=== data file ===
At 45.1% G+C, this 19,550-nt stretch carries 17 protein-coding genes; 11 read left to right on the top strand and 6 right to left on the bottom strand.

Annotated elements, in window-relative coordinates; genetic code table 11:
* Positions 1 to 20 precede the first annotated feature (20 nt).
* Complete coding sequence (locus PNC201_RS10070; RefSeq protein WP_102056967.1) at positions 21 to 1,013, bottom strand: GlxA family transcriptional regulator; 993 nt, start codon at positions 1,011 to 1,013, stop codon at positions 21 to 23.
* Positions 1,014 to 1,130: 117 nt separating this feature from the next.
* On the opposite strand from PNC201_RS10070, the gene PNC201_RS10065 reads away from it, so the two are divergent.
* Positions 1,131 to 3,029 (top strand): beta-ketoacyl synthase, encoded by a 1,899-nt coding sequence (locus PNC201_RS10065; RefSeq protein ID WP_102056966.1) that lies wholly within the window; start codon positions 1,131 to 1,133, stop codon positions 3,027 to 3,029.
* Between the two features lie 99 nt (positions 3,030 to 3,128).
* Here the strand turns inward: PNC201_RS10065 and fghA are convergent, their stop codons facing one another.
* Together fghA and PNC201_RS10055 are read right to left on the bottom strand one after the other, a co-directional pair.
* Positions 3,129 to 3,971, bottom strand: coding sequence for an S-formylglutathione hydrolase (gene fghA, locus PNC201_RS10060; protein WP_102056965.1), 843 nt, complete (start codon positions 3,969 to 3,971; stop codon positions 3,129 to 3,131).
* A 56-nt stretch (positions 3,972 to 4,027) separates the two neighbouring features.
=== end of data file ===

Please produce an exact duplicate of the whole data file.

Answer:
At 45.1% G+C, this 19,550-nt stretch carries 17 protein-coding genes; 11 read left to right on the top strand and 6 right to left on the bottom strand.

Annotated elements, in window-relative coordinates; genetic code table 11:
* Positions 1 to 20 precede the first annotated feature (20 nt).
* Complete coding sequence (locus PNC201_RS10070; RefSeq protein WP_102056967.1) at positions 21 to 1,013, bottom strand: GlxA family transcriptional regulator; 993 nt, start codon at positions 1,011 to 1,013, stop codon at positions 21 to 23.
* Positions 1,014 to 1,130: 117 nt separating this feature from the next.
* On the opposite strand from PNC201_RS10070, the gene PNC201_RS10065 reads away from it, so the two are divergent.
* Positions 1,131 to 3,029 (top strand): beta-ketoacyl synthase, encoded by a 1,899-nt coding sequence (locus PNC201_RS10065; RefSeq protein ID WP_102056966.1) that lies wholly within the window; start codon positions 1,131 to 1,133, stop codon positions 3,027 to 3,029.
* Between the two features lie 99 nt (positions 3,030 to 3,128).
* Here the strand turns inward: PNC201_RS10065 and fghA are convergent, their stop codons facing one another.
* Together fghA and PNC201_RS10055 are read right to left on the bottom strand one after the other, a co-directional pair.
* Positions 3,129 to 3,971, bottom strand: coding sequence for an S-formylglutathione hydrolase (gene fghA, locus PNC201_RS10060; protein WP_102056965.1), 843 nt, complete (start codon positions 3,969 to 3,971; stop codon positions 3,129 to 3,131).
* A 56-nt stretch (positions 3,972 to 4,027) separates the two neighbouring features.